One way of calling spirits from the deep, to do one’s will, was to go to sleep with the palms of both hands upon the cheek. The magic cauldron was not in such requirement as with the Welsh. But it was a Druidic trick to take an idol to bed, lay the hands to the face, and discover the secret of a riddle in dreams. 
Another trick reminds one of the skill of modern spiritualistic mediums, who could discover the history of a man by a piece of his coat; for, Cormac read the whole life of a dog from the skull.

Healing powers were magical. Our forefathers fancied that a part of enjoyment in heaven was fighting by day and feasting at night, the head cut off in daylight conflict resuming its position when the evening table was spread. The rival forces of Fomorians and Danaans had Druids, whose special work was to heal the wounded at night, so as to be ready for the next morning’s battle.

In the Story of Deirdri it is written, “As Conor saw this, he went to Cathbad the Druid, and said to him, ‘Go, Cathbad, unto the sons of Usnach, and play Druidism upon them.'” This was done. “He had recourse to his intelligence and art to restrain the children of Usnach, so that he laid them under enchantment, that is, by putting around them a viscid sea of whelming waves.”

Nothing was more common than the raising of Druidic fogs. It would be easier to do that in Ireland or Scotland than in Australia. The Story of Cu speaks of a King Brudin who “made a black fog of Druidism” by his draoidheacht, or magic. Druidic winds were blasting, as they came from the East. The Children of Lir were made to wander on the Irish Sea till the land became Christian.

A wonderful story in an old MS. respecting Diarmuid is connected with the threatened divorce of the lovely Mughain, as no prince had appeared to her husband the King. “On this,” says the chronicler, “the Queen went to Finnen, a Magus (Druid) of Baal or Belus, and to Easbad, named Aedha, son of Beg, and told them she was barren. The Reataire (chief Druids) then consecrated some water, of which she drank, and conceived; and the produce of her womb was a white lamb. ‘Woe is me!’ said Mughain,’ to bring forth a four-footed beast.’ ‘Not so,’ replied Finnen, for your womb is thereby sanctified, and the lamb must be sacrificed as your first-born.’ The priests blessed the water for her, she drank, and conceived. Say the priests, ‘You shall now bring forth a son, and he shall be King over Ireland.’ Then Finnen and Easbad Aedha blessed the Queen and the seed of her loins, and giving her more consecrated water, she drank of it, and called his name Aedh Slaines, because he was saved from the sacrifice.”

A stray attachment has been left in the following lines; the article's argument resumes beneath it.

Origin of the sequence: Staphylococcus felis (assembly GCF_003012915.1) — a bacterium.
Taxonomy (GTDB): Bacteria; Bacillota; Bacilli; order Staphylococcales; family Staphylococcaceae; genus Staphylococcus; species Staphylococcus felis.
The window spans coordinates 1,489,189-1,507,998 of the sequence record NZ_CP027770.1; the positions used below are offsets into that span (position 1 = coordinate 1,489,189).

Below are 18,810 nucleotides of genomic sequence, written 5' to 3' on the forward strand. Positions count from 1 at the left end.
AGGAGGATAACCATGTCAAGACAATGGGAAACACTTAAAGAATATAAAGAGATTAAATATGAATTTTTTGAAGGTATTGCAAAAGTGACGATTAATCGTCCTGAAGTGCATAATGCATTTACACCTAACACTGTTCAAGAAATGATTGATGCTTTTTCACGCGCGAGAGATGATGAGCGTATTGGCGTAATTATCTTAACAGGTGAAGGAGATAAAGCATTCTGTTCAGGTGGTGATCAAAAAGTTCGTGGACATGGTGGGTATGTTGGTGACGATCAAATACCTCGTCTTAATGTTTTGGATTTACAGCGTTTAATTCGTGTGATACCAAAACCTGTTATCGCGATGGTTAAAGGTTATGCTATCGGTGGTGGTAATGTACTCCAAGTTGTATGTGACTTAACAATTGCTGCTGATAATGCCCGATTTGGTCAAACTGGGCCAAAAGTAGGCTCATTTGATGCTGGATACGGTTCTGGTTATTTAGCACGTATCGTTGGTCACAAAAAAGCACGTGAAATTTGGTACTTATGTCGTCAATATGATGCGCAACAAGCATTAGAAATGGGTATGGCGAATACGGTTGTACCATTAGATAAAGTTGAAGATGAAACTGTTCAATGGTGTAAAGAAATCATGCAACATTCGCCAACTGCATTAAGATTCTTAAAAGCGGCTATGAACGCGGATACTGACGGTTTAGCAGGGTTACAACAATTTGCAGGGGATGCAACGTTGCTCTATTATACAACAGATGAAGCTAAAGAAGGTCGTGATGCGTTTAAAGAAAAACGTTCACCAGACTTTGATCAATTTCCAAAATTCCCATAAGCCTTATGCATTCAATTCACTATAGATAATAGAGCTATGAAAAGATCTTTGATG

Cuchulainn of Ulster was much given to magic. He caught birds by it. He left his wife to be with a lady in fairy-land. Caught by spells, he was brought back home. He drank the draught of forgetfulness that he might not remember fairy-land, and she drank to forget her jealousy. All this is in Lebor na hUidre or the Book of the Dun Cow (MS 23 E 25) is an Irish vellum manuscript dating to the 12th century.

When the Danaans raised a storm to drive off the invading hosts of Milesians, this was the spell used by Milesius, as told in the Book of Invasions:–“I pray that they reach the land of Erinn, these who are riding upon the great, productive, vast sea–that there may be a King for us in Tara,–that noble Erinn be a home for the ships and boats of the son of Milesius.”

By the 14th Canon of the Synod at Armagh, as asserted for the year 448, a penance was exacted for any soothsaying, or the foretelling of future events by an inspection of animals’ entrails, as was the practice with the Druids. It is curious to see how this magic was, by the early writers, associated with Simon Magus; so much so, that, as Rhys observes, “The Goidelic Druids appear at times under the name of the School of Simon Druid.”